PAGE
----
Before cranking, change the oil and put some oil on the camshaft and in the cylinders. When you crank the engine make sure oil gets everywhere. Disconnect the hose that goes from the engine to the oil pressure gauge in the dashboard. If you've got oil there, you may be ok, as it is towards the end of the circuit.

Of course, First thing to check after cleaning the fuel system and changing the oil is the ignition.

There may be other things to do to avoid unnecessary dammage. I will try to get some people from the M100 board come here and help you.

Last edited by GGR; 09-23-2009 at 05:20 AM.
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post #14 of 18 (permalink) Old 09-23-2009, 09:17 AM Thread Starter
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Thanks, GGR! My registration at the M100 forum was accepted. I'll post all the info I did here.

I'll keep in touch.

Thanks again for all the help!

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post #15 of 18 (permalink) Old 09-24-2009, 08:37 PM Thread Starter
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Pictures anyone?

Hello again,

I've posted pictures on another forum:

'65 W112 Coupe revival - Mercedes-Benz Club of America Forums

Check it out!

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post #16 of 18 (permalink) Old 10-10-2009, 05:50 PM Thread Starter
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I've made some progress!

Here's what I've done thus far:

1. Cleaned out, sealed, and repainted the fuel tank.
2. Cleaned each injector.
3. Cleaned out each fuel line from the injector pump to the injectors.

Pictures of my progress can be found here:

Eric Rushenberg's Photos - Mercedes Revival | Facebook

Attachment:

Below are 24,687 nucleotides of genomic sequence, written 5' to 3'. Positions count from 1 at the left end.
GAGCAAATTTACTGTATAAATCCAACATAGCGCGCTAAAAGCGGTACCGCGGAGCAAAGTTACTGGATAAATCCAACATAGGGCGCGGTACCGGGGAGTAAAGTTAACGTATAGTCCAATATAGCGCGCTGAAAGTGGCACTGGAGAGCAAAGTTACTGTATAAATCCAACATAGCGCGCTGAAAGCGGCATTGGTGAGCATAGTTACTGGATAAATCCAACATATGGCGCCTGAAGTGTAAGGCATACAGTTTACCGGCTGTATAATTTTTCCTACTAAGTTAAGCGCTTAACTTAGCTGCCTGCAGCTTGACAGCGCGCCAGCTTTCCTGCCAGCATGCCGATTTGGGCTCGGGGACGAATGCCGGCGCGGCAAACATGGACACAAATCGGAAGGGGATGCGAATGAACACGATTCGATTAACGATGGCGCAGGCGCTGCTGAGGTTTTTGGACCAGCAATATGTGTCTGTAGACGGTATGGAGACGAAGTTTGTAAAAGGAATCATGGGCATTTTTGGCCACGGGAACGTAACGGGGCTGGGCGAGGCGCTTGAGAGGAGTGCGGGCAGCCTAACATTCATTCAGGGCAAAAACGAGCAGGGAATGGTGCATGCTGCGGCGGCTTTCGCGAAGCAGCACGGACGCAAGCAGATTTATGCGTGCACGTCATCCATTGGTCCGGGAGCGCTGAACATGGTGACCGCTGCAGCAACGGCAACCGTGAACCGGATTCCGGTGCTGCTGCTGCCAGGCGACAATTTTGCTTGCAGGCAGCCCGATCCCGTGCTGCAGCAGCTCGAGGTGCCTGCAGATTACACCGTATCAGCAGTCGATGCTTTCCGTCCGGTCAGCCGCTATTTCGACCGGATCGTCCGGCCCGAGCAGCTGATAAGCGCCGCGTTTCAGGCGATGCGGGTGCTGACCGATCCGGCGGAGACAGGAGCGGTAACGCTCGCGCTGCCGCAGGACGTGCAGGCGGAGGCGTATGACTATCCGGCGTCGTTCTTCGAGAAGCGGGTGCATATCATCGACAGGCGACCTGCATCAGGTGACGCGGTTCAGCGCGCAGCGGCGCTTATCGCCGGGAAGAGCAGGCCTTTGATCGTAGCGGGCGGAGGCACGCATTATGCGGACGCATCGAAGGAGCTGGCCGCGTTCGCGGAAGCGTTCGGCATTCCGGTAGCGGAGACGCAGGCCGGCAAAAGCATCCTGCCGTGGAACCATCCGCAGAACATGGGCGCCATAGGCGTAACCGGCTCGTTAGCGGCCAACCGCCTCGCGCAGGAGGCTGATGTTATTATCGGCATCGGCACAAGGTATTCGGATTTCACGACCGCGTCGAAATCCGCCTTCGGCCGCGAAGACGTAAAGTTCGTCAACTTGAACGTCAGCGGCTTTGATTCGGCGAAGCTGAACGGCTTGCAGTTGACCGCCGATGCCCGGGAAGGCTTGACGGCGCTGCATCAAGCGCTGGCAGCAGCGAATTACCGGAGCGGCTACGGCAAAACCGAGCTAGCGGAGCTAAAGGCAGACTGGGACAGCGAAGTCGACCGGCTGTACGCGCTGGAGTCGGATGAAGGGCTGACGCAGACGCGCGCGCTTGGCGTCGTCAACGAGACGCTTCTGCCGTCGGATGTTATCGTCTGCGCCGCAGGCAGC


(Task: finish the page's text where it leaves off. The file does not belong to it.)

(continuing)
Immediate fuel-related jobs to come:

1. Clean out the injector pump.
2. Replace the rubber fuel lines
3. Replace the fuel pump.


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post #17 of 18 (permalink) Old 10-10-2009, 09:10 PM
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Date registered: Aug 2004
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I bought a 63 300SE many years ago that was declared dead. Someone had put the wrong rotor in the distributor (too long), and the ditributor shaft was turning, but not the rotor. I had great spark at the coil but, in checking, found spark at only one plug wire! You should be so lucky!

Meanwhile, I had aquired another 300SE for it's low mileage doner engine. The fuel pump was stuck due to gumming in the fuel system. I was able to free it by imersing the suction and return lines in diesel fuel ( gasoline would also work but dangerous around sparks), then putting 12 volts to the motor and rocking it by reversing the polarity.

Finally, the fuel rack, which runs the length of the fuel injection pump, will also gum up from sitting. If stuck in the off position, no fuel will be sent to the injectors. There is a cap, on the front of the injection pump, over the end of the rack, which can be removed.
the rack is threaded internally for a small diameter screw, which can be inserted and then used to excercise the rack while the electric fuel pump is running.

Shortly, I was able to drive both cars by pumping up the air suspension with an external air compressor. There is a Schrader (tire)valve in the driver's side, front, fender well for this purpose, but you need a minimum of 130 PSI to raise the car. A knob on the dash enables you to "lock" the air suspension to prevent using up the air Leakage excepted, of course.

Jim Friesen
Phoenix, AZ
98 ML320
79 300SD
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post #18 of 18 (permalink) Old 02-07-2010, 04:33 PM
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Any progress ??